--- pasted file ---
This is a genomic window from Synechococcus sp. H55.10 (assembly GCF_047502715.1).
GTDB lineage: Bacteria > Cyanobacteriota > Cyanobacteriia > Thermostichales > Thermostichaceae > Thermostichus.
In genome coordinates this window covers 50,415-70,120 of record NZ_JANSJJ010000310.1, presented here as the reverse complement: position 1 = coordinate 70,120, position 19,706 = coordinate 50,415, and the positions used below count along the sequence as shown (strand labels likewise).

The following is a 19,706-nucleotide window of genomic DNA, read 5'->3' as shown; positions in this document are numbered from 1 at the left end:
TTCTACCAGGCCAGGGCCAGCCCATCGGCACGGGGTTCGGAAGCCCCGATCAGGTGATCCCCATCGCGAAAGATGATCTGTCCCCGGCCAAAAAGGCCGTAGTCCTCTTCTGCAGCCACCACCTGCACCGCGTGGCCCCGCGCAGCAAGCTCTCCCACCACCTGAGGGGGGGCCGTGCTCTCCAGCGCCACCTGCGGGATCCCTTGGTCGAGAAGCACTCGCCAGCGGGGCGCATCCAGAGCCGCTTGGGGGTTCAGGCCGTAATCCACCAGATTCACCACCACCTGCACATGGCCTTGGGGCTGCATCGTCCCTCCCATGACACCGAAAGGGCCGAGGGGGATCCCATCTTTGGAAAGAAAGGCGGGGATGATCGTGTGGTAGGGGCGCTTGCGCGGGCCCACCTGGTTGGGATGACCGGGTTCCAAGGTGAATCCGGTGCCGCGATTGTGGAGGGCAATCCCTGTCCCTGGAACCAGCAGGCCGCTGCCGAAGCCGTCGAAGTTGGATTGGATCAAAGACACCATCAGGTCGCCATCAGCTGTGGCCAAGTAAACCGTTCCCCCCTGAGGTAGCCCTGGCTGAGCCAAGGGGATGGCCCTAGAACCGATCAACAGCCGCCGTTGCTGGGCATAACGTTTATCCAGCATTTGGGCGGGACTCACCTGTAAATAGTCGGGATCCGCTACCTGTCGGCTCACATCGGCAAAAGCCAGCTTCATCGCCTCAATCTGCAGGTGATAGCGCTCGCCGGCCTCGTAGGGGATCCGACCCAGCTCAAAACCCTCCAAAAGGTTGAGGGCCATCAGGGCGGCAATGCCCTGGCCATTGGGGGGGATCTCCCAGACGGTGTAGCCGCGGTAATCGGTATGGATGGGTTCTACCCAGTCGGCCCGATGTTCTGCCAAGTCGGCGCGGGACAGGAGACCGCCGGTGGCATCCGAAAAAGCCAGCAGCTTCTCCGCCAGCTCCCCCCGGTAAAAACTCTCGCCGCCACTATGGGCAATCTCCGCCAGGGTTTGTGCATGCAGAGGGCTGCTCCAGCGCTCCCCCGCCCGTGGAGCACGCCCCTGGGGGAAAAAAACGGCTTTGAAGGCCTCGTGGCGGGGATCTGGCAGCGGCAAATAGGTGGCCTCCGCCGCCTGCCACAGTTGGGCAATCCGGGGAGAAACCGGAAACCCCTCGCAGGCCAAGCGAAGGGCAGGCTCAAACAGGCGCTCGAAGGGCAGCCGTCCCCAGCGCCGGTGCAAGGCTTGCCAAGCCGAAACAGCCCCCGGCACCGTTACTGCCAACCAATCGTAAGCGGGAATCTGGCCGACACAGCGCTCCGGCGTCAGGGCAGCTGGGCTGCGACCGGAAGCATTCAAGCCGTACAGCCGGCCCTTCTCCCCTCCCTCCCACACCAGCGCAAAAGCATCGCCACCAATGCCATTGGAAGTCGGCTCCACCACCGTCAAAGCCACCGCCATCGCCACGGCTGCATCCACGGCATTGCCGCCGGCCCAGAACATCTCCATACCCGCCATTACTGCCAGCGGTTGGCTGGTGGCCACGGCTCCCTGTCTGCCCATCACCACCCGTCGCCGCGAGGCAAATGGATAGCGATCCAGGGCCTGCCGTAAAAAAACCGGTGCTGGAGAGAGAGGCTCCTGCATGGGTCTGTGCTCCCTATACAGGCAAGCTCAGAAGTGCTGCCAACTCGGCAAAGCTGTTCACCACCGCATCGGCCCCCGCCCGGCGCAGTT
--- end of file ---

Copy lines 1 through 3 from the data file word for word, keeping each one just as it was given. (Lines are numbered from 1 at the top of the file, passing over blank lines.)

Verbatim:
This is a genomic window from Synechococcus sp. H55.10 (assembly GCF_047502715.1).
GTDB lineage: Bacteria > Cyanobacteriota > Cyanobacteriia > Thermostichales > Thermostichaceae > Thermostichus.
In genome coordinates this window covers 50,415-70,120 of record NZ_JANSJJ010000310.1, presented here as the reverse complement: position 1 = coordinate 70,120, position 19,706 = coordinate 50,415, and the positions used below count along the sequence as shown (strand labels likewise).